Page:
"Turning riders into mechanics since [date of company founding]" is an aphorism most often reflective of the Ducati experience, but is appropriated by just about any group of frustrated riders commiserating in a brand forum thread.
I've only owned five bikes in my years as a rider. In the 1960s and 70s these included a Moto Guzzi 125 Sport single, A BSA 441 Shooting Star, and a BMW R50/5. I stopped rising for about 20 years and then purchased two new, off the showroom floor bikes, both 1999 models. A BMW R1100RS boxer twin for commuting and touring, and a Ducati Supersport 750 as a trackday machine.
Like most consumers, I'm only too eager to justify my selection of one brand over another by selective filtering of its many positive attributes over its shortcomings. An associated phenomena is revealed by studies of automobile advertising conducted in the 1980s which showed that ads for car models and marques were most read by recent purchasers of same. Perfectly natural behaviour - to seek positive reinforcement as justification for what is typically life's second largest purchase decision. And unlike buying a home (at least till recently) an object that will only lose value in 99.99% of all cases.
I have no uncertainties that the 1968 BSA 441 Shooting Star is the most memorable ride. My youth and the knowledge that I possessed a lump of British legend outshone the certain evidence of my folly... for about 3 months. Even before the theory of blackholes had been proposed I awoke to an honest assessment of my relationship with the Beeza... and who was possessed by what. This was hard to accept. I loved the sound of that thumping exhaust and the gaudy blazing star (not just a decal) sculpted on the tank. And there was the long ritual passage to mastery of the start sequence. I passed among my peers on campus confident in my mastery of kick-starting the one-lunged 441, a dark, ninja-like art, that few imagined let alone had attempted.
The Beeza black-hole was sucking virtually every dollar (not just spare dollars), spare moment, and layers of knuckle skin from my life. The engine leaked oil in great quantities, the electrics were easy victims of Michigan's climate (my college roommates would not have it in the house - leaking oil in the hall...). I've owned nightlights brighter than the headlamp. The carb was subject to freezing on cold mornings. The big single piston bashing to-and-fro loosened nuts in large number and with great frequency. One morning having just to come to idle in a parking spot after the 50 mile ride from my parents to campus, the exhaust note changed abruptly from "thob-thob-thob" to "fwuph-fwuph-fwuph." The exhaust header pipe had fallen out of the exhaust port. Brit engineers had welded a flange to the exhaust pipe and bolted the flange to the frame. The single down-tube frame flexed with every bump, and the motor torqued the connection on every firing cycle till frame, flange, pipe and engine parted ways. A few weeks later, a main seal gave up, and so did I.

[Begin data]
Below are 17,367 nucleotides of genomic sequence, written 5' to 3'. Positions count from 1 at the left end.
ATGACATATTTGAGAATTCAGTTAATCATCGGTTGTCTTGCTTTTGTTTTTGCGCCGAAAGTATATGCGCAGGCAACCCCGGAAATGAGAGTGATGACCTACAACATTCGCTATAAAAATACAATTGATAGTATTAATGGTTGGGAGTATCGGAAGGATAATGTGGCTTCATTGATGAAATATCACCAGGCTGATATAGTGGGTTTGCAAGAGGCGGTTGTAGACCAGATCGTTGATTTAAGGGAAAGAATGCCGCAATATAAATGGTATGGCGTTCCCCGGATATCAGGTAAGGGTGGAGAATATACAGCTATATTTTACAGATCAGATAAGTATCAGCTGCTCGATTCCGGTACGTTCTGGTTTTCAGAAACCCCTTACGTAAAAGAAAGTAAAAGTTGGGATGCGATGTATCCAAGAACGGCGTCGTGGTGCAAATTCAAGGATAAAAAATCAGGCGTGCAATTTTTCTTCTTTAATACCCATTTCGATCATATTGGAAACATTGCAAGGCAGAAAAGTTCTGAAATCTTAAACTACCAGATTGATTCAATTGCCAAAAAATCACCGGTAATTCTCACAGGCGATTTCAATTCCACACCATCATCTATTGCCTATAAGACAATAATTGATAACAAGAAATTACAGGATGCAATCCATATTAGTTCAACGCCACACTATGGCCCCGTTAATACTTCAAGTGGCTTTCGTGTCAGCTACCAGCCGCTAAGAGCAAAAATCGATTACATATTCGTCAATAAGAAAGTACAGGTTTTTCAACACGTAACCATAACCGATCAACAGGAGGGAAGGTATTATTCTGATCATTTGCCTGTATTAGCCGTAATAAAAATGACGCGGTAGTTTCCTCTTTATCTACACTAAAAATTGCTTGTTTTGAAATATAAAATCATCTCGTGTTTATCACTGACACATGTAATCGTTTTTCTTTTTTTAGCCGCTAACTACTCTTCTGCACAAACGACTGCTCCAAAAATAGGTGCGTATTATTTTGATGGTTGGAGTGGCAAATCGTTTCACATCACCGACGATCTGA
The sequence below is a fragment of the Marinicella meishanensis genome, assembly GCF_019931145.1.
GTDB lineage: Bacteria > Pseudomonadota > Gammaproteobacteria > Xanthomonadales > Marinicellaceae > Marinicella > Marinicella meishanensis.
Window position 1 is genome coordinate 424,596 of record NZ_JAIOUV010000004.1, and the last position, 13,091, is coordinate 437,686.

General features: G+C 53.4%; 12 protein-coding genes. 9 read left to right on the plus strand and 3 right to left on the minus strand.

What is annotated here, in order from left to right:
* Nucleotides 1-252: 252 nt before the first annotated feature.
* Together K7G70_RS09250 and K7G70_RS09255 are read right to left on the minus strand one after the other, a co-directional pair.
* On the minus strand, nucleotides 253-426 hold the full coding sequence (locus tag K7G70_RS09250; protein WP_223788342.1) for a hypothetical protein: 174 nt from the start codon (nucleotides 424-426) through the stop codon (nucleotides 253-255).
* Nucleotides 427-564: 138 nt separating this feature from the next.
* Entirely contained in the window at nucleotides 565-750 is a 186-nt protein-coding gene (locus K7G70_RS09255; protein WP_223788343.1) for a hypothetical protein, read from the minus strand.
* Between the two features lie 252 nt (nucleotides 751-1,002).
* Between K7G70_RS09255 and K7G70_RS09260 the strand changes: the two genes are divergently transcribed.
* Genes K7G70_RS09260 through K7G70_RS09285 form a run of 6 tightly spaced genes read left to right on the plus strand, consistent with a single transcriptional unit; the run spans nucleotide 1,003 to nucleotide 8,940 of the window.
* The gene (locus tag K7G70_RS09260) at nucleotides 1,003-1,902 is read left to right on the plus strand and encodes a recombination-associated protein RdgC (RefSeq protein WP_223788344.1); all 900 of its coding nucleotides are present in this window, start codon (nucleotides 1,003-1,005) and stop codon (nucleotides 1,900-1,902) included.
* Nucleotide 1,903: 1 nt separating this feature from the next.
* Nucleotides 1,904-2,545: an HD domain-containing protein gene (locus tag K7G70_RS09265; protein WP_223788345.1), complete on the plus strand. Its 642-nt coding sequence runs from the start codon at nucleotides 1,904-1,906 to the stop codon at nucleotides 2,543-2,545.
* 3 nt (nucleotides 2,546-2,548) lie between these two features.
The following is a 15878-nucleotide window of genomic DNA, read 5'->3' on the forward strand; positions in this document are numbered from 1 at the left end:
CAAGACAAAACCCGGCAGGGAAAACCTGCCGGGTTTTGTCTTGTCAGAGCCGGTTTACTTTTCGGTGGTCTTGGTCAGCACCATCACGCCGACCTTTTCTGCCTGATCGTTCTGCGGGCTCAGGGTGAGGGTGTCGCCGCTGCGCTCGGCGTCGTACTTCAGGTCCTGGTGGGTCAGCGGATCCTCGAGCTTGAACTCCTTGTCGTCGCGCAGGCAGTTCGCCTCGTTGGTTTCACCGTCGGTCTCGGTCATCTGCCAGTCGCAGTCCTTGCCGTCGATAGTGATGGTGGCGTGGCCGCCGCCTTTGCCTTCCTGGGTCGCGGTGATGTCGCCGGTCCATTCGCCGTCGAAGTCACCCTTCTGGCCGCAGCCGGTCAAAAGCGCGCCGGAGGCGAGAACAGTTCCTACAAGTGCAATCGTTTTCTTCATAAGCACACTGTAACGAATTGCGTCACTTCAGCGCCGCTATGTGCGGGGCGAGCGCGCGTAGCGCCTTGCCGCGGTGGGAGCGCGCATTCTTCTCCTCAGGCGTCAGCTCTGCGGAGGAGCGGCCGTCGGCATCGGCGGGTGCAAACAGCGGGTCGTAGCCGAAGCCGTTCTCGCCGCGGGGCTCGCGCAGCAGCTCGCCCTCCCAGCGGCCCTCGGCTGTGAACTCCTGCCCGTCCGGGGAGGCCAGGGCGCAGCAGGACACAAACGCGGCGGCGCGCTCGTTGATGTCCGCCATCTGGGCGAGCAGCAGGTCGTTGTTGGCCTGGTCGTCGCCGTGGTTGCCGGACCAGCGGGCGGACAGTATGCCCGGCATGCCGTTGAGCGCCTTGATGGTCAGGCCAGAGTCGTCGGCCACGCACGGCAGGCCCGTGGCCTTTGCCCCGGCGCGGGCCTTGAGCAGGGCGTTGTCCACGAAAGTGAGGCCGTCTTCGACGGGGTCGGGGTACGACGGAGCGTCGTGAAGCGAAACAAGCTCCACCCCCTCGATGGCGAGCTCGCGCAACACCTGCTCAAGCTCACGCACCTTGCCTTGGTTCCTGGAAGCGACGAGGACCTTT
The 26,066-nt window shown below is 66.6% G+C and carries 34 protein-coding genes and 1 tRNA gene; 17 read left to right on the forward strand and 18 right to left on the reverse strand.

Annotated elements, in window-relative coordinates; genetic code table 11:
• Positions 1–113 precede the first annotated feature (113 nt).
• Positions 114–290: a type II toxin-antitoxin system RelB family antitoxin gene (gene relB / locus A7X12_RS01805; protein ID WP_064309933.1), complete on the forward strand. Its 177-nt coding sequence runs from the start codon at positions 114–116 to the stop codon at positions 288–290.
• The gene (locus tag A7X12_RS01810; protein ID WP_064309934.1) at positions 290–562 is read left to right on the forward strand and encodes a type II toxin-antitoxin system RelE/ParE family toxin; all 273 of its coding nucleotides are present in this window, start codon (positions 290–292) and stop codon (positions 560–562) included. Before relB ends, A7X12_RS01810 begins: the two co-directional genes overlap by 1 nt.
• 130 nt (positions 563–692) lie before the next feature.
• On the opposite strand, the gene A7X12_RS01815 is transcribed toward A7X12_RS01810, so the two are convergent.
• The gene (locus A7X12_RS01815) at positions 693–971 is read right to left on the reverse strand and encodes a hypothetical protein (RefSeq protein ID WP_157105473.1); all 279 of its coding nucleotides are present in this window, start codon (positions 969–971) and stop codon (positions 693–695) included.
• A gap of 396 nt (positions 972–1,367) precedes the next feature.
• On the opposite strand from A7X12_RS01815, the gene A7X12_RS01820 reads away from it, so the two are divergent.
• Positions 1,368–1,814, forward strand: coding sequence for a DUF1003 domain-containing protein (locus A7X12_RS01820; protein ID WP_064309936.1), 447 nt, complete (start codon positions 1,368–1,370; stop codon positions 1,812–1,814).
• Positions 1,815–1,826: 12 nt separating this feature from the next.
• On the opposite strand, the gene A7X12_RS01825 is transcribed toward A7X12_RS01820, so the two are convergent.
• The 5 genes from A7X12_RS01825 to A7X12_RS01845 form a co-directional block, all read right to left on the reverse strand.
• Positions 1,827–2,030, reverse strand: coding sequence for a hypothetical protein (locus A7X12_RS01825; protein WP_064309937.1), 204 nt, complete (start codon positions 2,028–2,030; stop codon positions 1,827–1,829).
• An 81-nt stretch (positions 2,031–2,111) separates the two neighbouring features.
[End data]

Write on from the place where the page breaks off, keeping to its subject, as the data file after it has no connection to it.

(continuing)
By good fortune the shop where I had purchased the BSA also sold BMWs. They actually took it as a trade-in. I have wondered, uncharitably, how many times that 441 had been sold in advance of a conversion to the Bavarian marque.
I justified the extravagance of a new BMW by tallying up the hours and parts the 441 had consumed in the previous eighteen months. It didn't disappoint. For the nearly 60,000 miles we (Teri and I) rode over the next four years The R50/5 was daily commuter, tourer, and wore a sidecar for our honeymoon and first three years of our marriage. With the homebuilt (hand-crafted) hack the Beemer was ridden 365 days of the year, including my commutes in foot deep snow. We brought our first Christmas tree home, stuffed into the sidecar with some groceries, Teri riding pillion.
In that time, with normal maintenance and fluids, the only unexpected mechanical was the light-bulb which burned out at about the 50,000 mile mark.
Even so, I wouldn't mind a second shot at mastering the Beeza.